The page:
This three-part series is written by Ashley-Nicole Russell, an author, speaker, and attorney, who is a child of divorce and a divorcee. She is an expert in divorce culture and shared parenting techniques. Through this series, she will explain what divorcing parents need to keep in mind during the holiday season as they work through separation, divorce, and/or life after divorce.
Part 1: Pledging to Co-Parent
I’m sure you and your spouse never thought divorce would be in your future. While your lives will significantly change, your child’s life doesn’t have to be significantly impacted. The holiday season is full of excitement, magic, and wonder. You and your spouse must come to agreement that you both don’t want your divorce to change your child’s perception of Thanksgiving, Hanukah, Christmas, or New Year’s celebrations.
As a Collaborative Law divorce attorney, I believe in co-parenting and shared parenting agreements rather than court ordered custody agreements. If you’ve never heard of it, the Collaborative process is a legal alternative to court proceedings for couples facing divorce. This type of divorce is similar, yet different from mediation. During a Collaborative Law divorce, you have an attorney who can give legal advice. Each spouse must have their own attorney as they are separately represented. In mediation, a third-party is tasked with negotiating settlements with neutrality. This third-party cannot offer legal advice and represents neither of the spouses during the process.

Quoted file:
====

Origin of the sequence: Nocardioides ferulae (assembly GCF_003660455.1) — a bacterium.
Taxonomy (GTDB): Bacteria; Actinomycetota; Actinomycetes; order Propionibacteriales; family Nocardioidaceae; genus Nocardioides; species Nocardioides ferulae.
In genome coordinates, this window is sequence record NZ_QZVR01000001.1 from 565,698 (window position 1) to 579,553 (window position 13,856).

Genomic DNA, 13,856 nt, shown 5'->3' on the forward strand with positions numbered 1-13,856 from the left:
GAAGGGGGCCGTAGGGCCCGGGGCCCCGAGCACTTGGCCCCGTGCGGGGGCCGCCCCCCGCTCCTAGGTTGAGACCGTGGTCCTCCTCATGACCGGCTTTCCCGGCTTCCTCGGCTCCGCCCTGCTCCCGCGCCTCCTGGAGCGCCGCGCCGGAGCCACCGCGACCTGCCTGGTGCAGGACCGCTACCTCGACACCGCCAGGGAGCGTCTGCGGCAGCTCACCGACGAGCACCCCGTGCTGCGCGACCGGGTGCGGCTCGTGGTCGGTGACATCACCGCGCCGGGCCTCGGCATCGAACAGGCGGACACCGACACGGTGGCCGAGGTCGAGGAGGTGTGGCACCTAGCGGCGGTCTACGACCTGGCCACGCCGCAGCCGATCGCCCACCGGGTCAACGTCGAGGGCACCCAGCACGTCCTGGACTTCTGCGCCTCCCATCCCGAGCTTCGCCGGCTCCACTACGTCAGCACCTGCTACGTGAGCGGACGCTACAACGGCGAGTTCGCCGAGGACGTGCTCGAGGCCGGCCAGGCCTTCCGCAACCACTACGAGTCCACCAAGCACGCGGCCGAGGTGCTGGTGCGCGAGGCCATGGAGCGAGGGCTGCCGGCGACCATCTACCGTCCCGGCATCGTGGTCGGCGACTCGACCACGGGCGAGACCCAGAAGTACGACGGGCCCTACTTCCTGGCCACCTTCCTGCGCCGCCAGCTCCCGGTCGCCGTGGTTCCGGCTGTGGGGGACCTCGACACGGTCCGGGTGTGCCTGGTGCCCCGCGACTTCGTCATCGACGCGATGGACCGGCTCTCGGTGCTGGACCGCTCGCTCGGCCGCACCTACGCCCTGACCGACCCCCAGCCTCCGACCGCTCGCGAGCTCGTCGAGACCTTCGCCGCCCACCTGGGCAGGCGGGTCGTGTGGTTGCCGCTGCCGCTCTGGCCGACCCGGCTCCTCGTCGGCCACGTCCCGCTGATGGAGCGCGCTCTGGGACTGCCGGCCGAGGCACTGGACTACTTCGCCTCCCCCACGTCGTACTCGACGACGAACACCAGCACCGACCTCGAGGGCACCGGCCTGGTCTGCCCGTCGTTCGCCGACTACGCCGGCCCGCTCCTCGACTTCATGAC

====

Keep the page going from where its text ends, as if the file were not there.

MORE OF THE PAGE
When children are involved, a Collaborative process if often favored by most parents because child custody agreements are handled out of the court system. Children are not meant for the environment of a volatile and traumatic courtroom. There are dozens of studies that show the lasting impact a traditional divorce proceeding can have on children. As researched and cited in my recently published book, The Cure for Divorce Culture, children of the traditional litigation divorce model commit suicide 30% more, are addicted to substances and alcohol 18% more, and divorce at an alarming rate or do not get married at all. A 35-year longitudinal study shows children are broken from the conflict of divorce. I believe this conflict begins in a large part with primary and secondary parental titles.
Legal separation and filing for divorce are most common after the holiday season. If you and your spouse are considering divorce, I encourage you to consider Collaborative Law. The basis of this practice is dedicated to prioritizing families and ensuring the best interest of children. Through this concept, shared parenting is at the utmost importance. You and your spouse will meet with your Collaborative Law attorneys and come to an agreement on the best way to share your children. In my professional and personal experience, children are healthier and happier when they grow up with divorced parents who are equally present, even in separate homes. In addition to the shared parenting priority, Collaborative proceedings are much cheaper than a traditional divorce. When a divorce option is more affordable, without losing quality of care, this helps to eliminate unnecessary stress from each spouse and the impact it could have on their children.
If you’re currently experiencing the process of divorce or are already divorced, it’s not too late to choose shared parenting. In Part Two of this series, I’ll explain how communication methods between parents can make the holiday less stressful and more enjoyable for all parties involved, despite divorce and custody arrangements.